Notably, previous studies have described the integration of QD labeling and magnetic beads in multiplexed detection.29–33 Researchers previously developed a multiplex immunoassay system for lung cancer biomarkers using this integration.29 Additionally H7 via multilayer QD labeling and magnetic beads was demonstrated to be feasible for detecting Escherichia coli O157.30 However, multiplexed detection of blood group antigens using the system has not been reported.
In this assay, the antibodies of anti-blood group A and B antigens were conjugated with different QD colors, respectively, to form QDs-antibodies, which bound to A or B antigen in the sample. The magnetic beads made non-free QD labels separate from the reaction. Magnetic beads are coupled with monoclonal antibodies or oligonucleotides to capture the target to form stable compounds. Previous studies showed that the beads were coupled with antibody to capture the target antigen,29 and magnetic beads were used as solid supports to isolate the target DNA.30 However, the capture probes were replaced with C1q protein, which was coated on beads in our design. As a human complement system protein, C1q plays an important role in the induction and regulation of the immune response.34 This protein exhibits a unique characteristic of binding only with antigen-antibody complex and not with single antigens or antibodies.35 Thus, the purpose of C1q-beads was to bind not to the target antigen but to the immune complex, and non-free QDs-antibody was magnetically separated by C1q-beads after it was added to the system. This design greatly reduced the interference of nonspecific binding and effectively improved the specificity of detection.
Additionally, we will make more efforts for improving the clinical applications of QFA in future work. For example, we could use biomimetic materials instead of natural antibodies in QFA. Biomimetic materials are molecular imprinted polymers (MIPs) that can be designed according to the target shape.36 MIPs have been utilized in various fields due to their relative ease of use and low cost, such as in immunoassays, and as chemical biosensors.37,38 Previous reports have demonstrated that selective recognition sites toward erythrocytes can be generated by surface imprinting technique and the advantages of ABO subgroups detection have been exhibited by QCM measurements.39 Therefore, we believe that the clinical applications of QFA would be further improved in the future if molecular imprinting was integrated into our design.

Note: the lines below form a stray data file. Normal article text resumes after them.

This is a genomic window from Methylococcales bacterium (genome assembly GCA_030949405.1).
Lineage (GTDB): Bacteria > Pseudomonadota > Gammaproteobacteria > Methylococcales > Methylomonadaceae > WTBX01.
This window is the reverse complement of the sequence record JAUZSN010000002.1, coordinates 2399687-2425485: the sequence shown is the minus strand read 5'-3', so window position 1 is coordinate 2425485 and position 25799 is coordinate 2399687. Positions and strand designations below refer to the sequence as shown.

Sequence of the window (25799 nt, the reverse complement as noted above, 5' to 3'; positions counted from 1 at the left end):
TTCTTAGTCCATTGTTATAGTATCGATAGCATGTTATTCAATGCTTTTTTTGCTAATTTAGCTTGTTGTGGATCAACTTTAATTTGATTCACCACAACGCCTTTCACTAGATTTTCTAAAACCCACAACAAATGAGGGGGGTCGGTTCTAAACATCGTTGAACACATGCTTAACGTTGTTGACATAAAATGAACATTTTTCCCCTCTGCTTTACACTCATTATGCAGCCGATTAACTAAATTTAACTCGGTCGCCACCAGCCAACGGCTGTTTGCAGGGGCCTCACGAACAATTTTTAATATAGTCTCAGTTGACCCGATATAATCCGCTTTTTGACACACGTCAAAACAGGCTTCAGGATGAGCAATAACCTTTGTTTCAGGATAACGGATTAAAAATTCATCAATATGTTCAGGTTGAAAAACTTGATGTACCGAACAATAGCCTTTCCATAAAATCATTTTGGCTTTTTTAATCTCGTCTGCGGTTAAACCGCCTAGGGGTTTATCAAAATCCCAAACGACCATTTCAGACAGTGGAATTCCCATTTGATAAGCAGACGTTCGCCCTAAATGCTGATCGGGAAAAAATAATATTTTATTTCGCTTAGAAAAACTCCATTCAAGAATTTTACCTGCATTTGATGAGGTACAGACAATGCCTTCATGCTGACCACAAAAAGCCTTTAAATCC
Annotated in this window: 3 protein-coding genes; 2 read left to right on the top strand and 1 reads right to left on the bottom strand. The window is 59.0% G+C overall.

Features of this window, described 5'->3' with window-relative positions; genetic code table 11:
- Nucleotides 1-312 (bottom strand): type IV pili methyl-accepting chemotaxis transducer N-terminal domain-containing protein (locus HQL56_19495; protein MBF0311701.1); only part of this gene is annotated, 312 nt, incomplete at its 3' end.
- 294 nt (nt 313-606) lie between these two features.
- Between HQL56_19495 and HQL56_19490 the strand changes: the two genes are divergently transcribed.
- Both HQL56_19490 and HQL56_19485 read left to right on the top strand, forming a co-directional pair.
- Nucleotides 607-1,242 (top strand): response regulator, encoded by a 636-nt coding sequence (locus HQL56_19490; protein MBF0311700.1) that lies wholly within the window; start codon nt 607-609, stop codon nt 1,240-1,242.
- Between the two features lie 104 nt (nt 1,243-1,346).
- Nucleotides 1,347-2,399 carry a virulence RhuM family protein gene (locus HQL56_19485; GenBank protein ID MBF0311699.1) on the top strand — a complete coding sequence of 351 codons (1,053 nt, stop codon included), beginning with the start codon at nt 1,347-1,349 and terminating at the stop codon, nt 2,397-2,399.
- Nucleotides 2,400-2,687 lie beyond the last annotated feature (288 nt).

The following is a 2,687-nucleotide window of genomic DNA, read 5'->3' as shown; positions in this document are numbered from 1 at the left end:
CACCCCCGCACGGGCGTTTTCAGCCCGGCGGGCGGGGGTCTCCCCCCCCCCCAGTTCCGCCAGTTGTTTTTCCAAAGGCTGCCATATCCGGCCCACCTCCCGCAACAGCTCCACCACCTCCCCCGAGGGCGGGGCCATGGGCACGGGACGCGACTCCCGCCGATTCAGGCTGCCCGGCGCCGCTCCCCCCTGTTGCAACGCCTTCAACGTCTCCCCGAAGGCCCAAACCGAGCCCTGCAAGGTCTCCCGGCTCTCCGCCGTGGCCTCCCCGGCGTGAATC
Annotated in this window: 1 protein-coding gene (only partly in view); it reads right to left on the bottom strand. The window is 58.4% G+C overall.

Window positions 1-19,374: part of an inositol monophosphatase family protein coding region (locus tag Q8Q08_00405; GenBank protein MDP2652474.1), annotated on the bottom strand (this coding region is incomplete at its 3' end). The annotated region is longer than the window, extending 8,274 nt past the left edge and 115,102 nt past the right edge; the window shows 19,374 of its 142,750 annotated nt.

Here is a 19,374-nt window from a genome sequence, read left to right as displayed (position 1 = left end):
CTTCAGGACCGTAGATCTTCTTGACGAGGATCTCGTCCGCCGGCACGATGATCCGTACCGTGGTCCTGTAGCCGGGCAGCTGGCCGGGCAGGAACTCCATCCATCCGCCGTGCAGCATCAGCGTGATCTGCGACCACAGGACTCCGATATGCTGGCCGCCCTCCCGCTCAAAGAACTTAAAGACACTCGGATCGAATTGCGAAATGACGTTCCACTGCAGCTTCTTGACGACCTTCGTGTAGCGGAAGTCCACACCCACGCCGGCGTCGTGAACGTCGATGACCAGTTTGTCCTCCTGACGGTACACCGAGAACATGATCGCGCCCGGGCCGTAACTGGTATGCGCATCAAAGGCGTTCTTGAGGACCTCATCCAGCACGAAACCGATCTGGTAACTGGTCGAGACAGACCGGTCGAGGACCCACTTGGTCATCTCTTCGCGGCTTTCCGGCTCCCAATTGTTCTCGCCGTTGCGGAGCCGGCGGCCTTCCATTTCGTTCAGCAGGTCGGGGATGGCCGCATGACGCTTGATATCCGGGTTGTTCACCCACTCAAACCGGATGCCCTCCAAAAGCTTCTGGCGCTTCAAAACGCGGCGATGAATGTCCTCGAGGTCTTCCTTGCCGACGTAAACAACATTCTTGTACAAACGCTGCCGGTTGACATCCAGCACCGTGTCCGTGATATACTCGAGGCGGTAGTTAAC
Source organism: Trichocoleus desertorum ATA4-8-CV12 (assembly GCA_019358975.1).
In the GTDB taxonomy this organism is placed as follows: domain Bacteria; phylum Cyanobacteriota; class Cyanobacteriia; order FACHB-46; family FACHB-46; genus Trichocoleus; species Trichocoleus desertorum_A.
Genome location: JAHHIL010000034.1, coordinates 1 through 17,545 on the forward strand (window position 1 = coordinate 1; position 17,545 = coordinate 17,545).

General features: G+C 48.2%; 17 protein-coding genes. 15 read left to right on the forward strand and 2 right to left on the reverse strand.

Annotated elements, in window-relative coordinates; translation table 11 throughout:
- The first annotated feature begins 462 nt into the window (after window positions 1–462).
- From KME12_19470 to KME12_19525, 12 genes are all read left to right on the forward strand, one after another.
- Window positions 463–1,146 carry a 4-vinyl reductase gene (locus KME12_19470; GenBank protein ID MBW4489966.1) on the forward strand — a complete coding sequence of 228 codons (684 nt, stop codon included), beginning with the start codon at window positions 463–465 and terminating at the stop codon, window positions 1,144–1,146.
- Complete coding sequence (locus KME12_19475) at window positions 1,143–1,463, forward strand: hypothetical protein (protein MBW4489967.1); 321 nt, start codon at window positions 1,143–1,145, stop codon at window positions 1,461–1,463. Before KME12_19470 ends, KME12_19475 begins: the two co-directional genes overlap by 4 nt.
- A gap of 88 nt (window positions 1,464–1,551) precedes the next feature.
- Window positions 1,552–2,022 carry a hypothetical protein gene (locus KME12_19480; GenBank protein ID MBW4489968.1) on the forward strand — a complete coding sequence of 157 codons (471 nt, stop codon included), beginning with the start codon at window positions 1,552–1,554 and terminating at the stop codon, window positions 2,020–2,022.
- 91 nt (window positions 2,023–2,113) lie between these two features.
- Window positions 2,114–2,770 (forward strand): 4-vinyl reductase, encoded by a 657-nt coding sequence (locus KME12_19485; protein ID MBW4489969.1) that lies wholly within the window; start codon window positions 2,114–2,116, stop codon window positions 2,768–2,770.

In summary, the QFA provides a promising perspective for blood typing due to its capacity to quantify blood antigens. The simpler testing process and high-throughput feature of the design make it more suitable for synchronous detection of multiple antigens in blood typing. The quantitative assay can be utilized as an effective strategy to improve blood group identification.
In this study, we reported a novel method to identify ABO blood groups by integrating QD labeling and C1q-magnetic beads. This labeling method can quantify A and B blood group antigens using R values calculated using the fluorescence intensity from free QD labeling. Additionally, the assay provides satisfactory performance for multiplex detection in blood grouping with respect to accuracy, high sensitivity, and reproduction. This approach has potential advantages for multifunctional detection and presents an interesting alternative for quantitative blood typing. It can be used as an effective tool to improve blood typing to guarantee clinical transfusion safety.
This work was supported by the Interdisciplinary Laboratory of Physics and Biomedicine of China (WSS-2015-02). The authors are grateful to all of the staff of the blood center in Chongqing for their support during sample collection and detection.
The authors report no conflicts of interest in this work.